Dudhwa. The land of grasslands, swamps and tall sal trees. Mentioned in the Ramayanas. Renowned for its rich fauna, including swamp deer, Indian rhinos and huge tigers. And for the conservation efforts of Billy Arjan Singh, who was somewhat of a tiger himself. Contiguous to Royal Bardia National Park in Nepal, Dudhwa is located in the Terai region of Uttar Pradesh, and had been on my ‘to visit’ list for a while. I had thought that someday I would drive down and experience Dudhwa as an appetizer, while Corbett would be the main course. But this time when I got a chance to visit the park with a few friends, I jumped at the opportunity even though it meant flying down to Lucknow and then hiring a vehicle.
While I kept my hopes in check regarding mammal sightings (wrong time of the year), I was looking forward to the mist, dew and soft November light that I could expect to encounter. Incidentally, Frederick Walter Champion, the pioneer of wildlife photography in India, and an inspiration for Jim Corbett taking up a camera, spent a lot of time in these forests of erstwhile Oudh, taking some iconic photos.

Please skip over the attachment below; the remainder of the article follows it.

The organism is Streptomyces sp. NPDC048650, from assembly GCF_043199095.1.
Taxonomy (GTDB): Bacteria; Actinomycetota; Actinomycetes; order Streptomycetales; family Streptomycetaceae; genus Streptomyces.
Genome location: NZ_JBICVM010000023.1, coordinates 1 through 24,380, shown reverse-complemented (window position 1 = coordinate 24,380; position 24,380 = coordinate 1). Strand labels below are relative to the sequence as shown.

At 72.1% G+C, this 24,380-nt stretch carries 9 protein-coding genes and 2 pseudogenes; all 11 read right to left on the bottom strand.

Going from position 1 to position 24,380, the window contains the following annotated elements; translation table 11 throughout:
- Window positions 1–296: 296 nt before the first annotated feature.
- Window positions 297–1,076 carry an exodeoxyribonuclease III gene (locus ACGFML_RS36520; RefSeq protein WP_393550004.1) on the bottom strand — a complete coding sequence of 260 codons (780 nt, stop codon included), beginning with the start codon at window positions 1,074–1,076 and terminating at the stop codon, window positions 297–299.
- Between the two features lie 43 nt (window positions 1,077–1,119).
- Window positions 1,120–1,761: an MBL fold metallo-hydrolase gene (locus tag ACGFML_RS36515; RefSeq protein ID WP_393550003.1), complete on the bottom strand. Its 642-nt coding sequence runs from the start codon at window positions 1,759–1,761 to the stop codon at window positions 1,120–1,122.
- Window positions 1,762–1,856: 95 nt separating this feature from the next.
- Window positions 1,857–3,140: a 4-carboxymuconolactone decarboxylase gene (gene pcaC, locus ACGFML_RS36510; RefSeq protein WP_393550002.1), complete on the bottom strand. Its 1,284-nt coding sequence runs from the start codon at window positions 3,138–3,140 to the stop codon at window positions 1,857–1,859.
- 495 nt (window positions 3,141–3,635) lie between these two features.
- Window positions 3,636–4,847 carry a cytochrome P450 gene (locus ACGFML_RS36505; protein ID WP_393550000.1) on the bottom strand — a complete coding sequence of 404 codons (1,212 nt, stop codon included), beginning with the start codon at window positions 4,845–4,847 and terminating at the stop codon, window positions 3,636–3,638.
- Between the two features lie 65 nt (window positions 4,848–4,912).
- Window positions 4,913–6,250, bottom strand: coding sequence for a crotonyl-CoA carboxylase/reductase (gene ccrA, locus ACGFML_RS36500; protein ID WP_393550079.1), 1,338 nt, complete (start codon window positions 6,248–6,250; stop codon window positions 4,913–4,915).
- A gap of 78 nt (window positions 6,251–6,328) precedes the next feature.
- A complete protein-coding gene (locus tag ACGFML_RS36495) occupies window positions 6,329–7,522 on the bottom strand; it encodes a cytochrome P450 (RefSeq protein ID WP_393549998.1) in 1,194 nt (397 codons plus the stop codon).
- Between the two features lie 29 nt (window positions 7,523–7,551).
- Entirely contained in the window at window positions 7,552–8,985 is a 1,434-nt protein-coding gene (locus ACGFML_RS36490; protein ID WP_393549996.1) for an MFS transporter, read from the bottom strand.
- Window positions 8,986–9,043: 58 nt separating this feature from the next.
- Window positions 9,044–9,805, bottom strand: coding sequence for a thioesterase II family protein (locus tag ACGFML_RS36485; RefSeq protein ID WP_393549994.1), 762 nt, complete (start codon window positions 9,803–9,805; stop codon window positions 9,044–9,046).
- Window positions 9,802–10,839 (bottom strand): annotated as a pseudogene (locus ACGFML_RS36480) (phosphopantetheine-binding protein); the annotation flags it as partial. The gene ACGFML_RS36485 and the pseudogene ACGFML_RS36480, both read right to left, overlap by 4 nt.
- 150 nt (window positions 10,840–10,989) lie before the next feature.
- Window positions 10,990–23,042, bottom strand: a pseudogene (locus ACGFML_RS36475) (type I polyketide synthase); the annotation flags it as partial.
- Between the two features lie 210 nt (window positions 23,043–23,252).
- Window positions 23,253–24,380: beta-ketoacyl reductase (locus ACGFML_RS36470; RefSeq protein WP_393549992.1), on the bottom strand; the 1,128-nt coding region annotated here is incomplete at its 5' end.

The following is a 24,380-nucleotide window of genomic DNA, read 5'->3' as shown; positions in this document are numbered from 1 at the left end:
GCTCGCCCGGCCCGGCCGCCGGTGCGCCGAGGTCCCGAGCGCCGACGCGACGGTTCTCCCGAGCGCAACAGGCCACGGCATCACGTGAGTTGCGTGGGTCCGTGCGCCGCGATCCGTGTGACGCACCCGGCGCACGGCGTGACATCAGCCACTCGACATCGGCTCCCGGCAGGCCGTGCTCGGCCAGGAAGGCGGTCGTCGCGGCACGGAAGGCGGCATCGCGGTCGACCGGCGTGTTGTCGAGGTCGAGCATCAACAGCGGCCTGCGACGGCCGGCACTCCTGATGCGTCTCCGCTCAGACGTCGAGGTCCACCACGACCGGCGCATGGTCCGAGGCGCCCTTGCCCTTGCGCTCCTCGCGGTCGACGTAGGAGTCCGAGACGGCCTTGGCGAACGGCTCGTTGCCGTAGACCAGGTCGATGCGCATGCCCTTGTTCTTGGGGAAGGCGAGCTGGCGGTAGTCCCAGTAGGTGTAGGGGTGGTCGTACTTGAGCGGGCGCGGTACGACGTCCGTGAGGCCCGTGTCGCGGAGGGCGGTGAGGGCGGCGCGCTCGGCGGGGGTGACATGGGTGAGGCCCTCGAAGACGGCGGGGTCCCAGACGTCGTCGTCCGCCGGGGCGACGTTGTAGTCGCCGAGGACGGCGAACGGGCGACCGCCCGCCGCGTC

I took a night flight to Lucknow. Early next morning we started for Dudhwa. We were traveling in an Innova that had done more than 2 lakh km, one couldn’t make out (hint: I drive a trusty Toyota). Traffic was crazy, as was our driver. He kept honking like mad, expecting people, cows, and other vehicles to jump out of his way. Often we scraped past an old man or an oblivious goat or a truck with 2 inches to spare. Not a relaxing start to a trip.